by DICK CHENEY
creator James Manos Jr.
It was an awkward situation, on a number of levels, when the titular character of Showtime's long-running serial killer comedy Dexter found his sister Deborah (Jennifer Carpenter) watching him stick a knife in the chest of Colin Hanks.
The most obvious discomfort arose from the fact that Deborah Morgan, head of Miami metro's homicide division now knew her brother was the fabled Bay Harbor Butcher, the killer of killers, murderer of murderers. The second level of disgust was that Ms. Carpenter was witnessing the finest performance of her ex-husband Michael C. Hall's career.
If you were not previously familiar with Michael C. Hall as the simpering brother of the worst actor in the universe, Peter Krause, on HBO's Six Feet Under, you would be forgiven for thinking he was the bloodthirsty blood spatter analyst for the police, so completely is Hall subsumed in the role. Granted, the part isn't exactly Richard III, although I would certainly pay my money to watch Hall take a crack at that, too.
Now that Dexter's sister-wife is onto him, she is going through the twelve stages of grief. I can identify with what she is experiencing because America just elected a guy whose chief qualification for the highest office in the land is the number of different anecdotes he unfurls on Leno and Letterman. Karl Rove lied to me.
At first Deborah Morgan focused on preventing her brother-husband from killing anyone else. This resolves soon dims to, in one hilarious scene, begging him not to interfere in police investigations. She makes Dexter promise, and after he agrees she says, "Are you lying to me right now?" "I don't know," he responds. (Expecting candor from a serial killer is of course a metaphorical analog for the IRL expectation of fidelity from a popular actor. Carpenter sued for spousal support, he got a new girlfriend who appears only slightly less annoying than his last.)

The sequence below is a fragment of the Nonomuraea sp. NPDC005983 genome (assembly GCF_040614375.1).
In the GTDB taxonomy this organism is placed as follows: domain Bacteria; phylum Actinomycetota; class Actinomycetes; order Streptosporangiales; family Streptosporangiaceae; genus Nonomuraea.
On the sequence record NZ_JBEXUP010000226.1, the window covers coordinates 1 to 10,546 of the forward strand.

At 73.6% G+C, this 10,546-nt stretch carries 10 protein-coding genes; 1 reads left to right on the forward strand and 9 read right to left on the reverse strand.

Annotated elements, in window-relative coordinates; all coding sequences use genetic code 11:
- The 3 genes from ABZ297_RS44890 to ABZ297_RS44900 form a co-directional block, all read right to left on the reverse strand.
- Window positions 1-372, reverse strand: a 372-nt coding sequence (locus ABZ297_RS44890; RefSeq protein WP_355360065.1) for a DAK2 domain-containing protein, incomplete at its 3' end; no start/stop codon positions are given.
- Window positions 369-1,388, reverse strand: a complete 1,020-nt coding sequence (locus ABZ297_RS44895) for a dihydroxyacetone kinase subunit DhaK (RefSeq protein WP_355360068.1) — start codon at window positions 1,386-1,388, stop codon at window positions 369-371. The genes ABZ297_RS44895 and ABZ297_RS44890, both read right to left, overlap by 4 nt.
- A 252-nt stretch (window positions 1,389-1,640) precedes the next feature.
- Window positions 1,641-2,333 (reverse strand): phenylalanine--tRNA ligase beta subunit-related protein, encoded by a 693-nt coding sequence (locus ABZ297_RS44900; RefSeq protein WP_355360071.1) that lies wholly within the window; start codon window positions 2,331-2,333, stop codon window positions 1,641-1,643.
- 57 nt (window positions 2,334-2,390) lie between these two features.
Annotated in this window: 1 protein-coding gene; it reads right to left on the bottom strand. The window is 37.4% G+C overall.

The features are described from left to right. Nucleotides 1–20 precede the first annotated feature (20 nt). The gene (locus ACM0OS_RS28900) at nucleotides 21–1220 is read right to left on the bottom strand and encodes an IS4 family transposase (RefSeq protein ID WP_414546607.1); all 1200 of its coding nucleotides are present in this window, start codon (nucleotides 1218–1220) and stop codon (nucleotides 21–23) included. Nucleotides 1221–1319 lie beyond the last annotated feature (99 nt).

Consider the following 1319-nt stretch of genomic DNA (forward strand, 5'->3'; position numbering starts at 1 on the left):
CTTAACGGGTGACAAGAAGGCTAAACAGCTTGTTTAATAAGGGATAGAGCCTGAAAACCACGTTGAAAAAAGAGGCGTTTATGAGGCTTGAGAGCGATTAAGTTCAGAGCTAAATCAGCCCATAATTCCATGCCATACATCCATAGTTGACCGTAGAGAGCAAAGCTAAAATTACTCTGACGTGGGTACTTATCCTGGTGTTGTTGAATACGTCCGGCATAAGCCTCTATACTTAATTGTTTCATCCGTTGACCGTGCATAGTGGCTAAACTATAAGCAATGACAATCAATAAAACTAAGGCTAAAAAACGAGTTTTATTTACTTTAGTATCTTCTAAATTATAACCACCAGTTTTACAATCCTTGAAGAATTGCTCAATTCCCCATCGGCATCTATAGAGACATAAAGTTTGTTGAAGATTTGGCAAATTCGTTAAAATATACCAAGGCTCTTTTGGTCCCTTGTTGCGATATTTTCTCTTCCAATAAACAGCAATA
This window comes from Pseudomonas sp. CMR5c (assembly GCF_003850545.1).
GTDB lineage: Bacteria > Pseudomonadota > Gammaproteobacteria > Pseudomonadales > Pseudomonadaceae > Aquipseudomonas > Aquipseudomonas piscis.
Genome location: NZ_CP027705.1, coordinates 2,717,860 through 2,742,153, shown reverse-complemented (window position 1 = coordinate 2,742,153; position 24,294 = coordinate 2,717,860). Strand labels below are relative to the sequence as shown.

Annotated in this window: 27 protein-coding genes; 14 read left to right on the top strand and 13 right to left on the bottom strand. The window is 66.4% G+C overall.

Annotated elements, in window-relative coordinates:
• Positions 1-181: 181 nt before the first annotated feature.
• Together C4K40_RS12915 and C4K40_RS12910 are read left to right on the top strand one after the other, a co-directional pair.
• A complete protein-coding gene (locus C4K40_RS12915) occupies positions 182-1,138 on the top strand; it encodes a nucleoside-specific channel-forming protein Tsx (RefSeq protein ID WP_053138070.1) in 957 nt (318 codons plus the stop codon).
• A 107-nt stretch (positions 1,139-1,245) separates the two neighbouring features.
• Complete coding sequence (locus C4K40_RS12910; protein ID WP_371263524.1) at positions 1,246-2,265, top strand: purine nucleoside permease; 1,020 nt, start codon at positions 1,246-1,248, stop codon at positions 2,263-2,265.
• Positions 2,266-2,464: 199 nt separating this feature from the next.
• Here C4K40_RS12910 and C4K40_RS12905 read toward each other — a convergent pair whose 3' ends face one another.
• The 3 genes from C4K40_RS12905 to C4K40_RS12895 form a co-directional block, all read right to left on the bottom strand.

Jennifer Carpenter examines her ex-husband during her scenes with him as an eagle responds to a particularly runty member of her offspring before swallowing it whole. Because the distrust she shows for him is so real it on some level cannot be hidden through Stanislavsky's method, Dexter has become half drama, half true-to-life reality show. Some of the scenes between the two are so tense the possibility of sex between brother and sister (Dexter was adopted) is as plausible as cold-blooded murder. It's an exciting time.
Finely tuning the reaction of the most important person in his life to Dexter's obsession was not an easy task. Yes, Dexter takes lives on a fairly routine basis. Yes, wikipedia is the main resource providing evidence for his kills ("I googled poison! She's guilty!). On the other hand, if the general public were ever actually made aware of all the unbelievably nice things Dexter has done for the state of Florida, he'd be the most popular man in the state behind Marco Rubio. (I am not totally sure what stage of grief I am in now, but I am completely open to Latino options, that much is certain.)
Dexter's reaction to Deborah's reaction is itself complicated. He is very happy his sister finally knows him for who he is, because before now the possibility of anyone accepting his true self was merely a temporary fantasy certain to end in their death. But he also knows he cannot stop killing, and Deborah's involvement in his somewhat off-the-cuff plans, what I call killcations, complicates matters more than he would like. The real-life and fake-life conflict between the two has completely invigorated the show after a somewhat dull Sixth Sense-esque season in which Edward James Olmos fell asleep during one of his own scenes.